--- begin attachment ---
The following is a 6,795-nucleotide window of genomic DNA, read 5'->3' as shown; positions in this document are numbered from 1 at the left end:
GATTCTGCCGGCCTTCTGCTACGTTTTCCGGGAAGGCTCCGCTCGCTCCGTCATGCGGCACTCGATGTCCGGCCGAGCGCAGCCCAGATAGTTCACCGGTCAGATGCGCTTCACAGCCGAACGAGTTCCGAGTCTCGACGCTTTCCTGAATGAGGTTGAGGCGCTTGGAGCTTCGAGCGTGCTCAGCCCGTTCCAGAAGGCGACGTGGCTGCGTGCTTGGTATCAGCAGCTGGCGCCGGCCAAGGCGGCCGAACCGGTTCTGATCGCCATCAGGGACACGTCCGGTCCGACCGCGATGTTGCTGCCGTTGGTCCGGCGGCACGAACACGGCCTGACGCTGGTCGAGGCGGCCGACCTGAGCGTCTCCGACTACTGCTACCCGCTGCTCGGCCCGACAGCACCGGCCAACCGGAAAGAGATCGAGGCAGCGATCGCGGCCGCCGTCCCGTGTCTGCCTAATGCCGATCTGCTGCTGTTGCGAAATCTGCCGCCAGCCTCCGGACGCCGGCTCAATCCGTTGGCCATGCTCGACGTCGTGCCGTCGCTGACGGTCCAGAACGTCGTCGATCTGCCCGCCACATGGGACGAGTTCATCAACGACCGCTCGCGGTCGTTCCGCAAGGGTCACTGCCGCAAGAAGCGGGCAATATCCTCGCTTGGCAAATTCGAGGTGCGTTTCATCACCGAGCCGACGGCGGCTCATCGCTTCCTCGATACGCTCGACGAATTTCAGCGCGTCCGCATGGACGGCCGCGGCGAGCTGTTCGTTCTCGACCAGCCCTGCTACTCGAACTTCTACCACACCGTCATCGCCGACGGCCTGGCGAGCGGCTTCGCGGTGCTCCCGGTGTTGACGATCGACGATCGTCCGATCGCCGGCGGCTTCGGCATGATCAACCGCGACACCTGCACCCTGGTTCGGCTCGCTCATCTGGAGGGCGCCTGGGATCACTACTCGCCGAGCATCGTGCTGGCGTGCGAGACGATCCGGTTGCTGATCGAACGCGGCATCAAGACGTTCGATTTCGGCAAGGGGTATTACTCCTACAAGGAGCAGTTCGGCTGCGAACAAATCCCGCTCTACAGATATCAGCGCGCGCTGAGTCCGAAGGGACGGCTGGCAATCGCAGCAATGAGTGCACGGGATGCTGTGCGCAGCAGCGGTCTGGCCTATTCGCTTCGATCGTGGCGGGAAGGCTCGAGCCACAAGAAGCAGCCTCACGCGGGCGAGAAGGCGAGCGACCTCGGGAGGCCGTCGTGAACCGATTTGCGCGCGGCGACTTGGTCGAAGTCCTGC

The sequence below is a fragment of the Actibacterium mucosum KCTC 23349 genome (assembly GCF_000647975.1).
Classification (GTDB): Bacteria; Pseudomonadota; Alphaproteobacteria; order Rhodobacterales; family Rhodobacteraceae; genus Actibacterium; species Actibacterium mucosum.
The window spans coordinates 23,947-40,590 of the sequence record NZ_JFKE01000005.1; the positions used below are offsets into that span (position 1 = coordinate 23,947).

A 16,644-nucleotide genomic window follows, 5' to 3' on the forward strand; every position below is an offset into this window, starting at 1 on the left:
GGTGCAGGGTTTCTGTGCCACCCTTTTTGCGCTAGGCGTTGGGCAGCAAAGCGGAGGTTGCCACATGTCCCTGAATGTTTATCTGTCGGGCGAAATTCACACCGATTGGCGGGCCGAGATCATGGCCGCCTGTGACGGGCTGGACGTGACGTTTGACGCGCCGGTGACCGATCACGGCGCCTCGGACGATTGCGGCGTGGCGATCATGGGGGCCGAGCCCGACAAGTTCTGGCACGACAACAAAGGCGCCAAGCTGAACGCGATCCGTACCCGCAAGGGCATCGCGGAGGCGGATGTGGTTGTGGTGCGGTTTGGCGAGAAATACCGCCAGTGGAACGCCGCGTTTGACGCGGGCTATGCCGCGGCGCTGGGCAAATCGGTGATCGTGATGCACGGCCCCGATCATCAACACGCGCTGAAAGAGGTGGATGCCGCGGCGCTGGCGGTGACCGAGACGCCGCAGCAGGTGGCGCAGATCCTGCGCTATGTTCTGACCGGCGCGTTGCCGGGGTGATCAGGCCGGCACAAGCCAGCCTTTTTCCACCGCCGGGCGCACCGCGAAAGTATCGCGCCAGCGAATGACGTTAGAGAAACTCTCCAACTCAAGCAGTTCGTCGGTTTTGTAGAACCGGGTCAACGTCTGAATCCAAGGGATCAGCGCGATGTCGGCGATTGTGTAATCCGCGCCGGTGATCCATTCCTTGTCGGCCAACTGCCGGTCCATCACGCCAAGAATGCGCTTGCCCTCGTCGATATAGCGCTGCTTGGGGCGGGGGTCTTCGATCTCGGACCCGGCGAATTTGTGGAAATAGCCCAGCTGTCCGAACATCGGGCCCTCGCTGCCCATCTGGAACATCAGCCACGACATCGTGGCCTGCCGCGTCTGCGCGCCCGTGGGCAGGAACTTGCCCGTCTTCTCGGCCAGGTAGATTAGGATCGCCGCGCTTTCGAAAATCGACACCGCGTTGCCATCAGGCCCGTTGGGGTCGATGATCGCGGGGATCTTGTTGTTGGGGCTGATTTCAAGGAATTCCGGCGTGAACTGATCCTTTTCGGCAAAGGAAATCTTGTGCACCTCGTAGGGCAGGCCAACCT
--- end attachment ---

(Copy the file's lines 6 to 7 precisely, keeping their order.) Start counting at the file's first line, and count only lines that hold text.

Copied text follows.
A 16,644-nucleotide genomic window follows, 5' to 3' on the forward strand; every position below is an offset into this window, starting at 1 on the left:
GGTGCAGGGTTTCTGTGCCACCCTTTTTGCGCTAGGCGTTGGGCAGCAAAGCGGAGGTTGCCACATGTCCCTGAATGTTTATCTGTCGGGCGAAATTCACACCGATTGGCGGGCCGAGATCATGGCCGCCTGTGACGGGCTGGACGTGACGTTTGACGCGCCGGTGACCGATCACGGCGCCTCGGACGATTGCGGCGTGGCGATCATGGGGGCCGAGCCCGACAAGTTCTGGCACGACAACAAAGGCGCCAAGCTGAACGCGATCCGTACCCGCAAGGGCATCGCGGAGGCGGATGTGGTTGTGGTGCGGTTTGGCGAGAAATACCGCCAGTGGAACGCCGCGTTTGACGCGGGCTATGCCGCGGCGCTGGGCAAATCGGTGATCGTGATGCACGGCCCCGATCATCAACACGCGCTGAAAGAGGTGGATGCCGCGGCGCTGGCGGTGACCGAGACGCCGCAGCAGGTGGCGCAGATCCTGCGCTATGTTCTGACCGGCGCGTTGCCGGGGTGATCAGGCCGGCACAAGCCAGCCTTTTTCCACCGCCGGGCGCACCGCGAAAGTATCGCGCCAGCGAATGACGTTAGAGAAACTCTCCAACTCAAGCAGTTCGTCGGTTTTGTAGAACCGGGTCAACGTCTGAATCCAAGGGATCAGCGCGATGTCGGCGATTGTGTAATCCGCGCCGGTGATCCATTCCTTGTCGGCCAACTGCCGGTCCATCACGCCAAGAATGCGCTTGCCCTCGTCGATATAGCGCTGCTTGGGGCGGGGGTCTTCGATCTCGGACCCGGCGAATTTGTGGAAATAGCCCAGCTGTCCGAACATCGGGCCCTCGCTGCCCATCTGGAACATCAGCCACGACATCGTGGCCTGCCGCGTCTGCGCGCCCGTGGGCAGGAACTTGCCCGTCTTCTCGGCCAGGTAGATTAGGATCGCCGCGCTTTCGAAAATCGACACCGCGTTGCCATCAGGCCCGTTGGGGTCGATGATCGCGGGGATCTTGTTGTTGGGGCTGATTTCAAGGAATTCCGGCGTGAACTGATCCTTTTCGGCAAAGGAAATCTTGTGCACCTCGTAGGGCAGGCCAACCT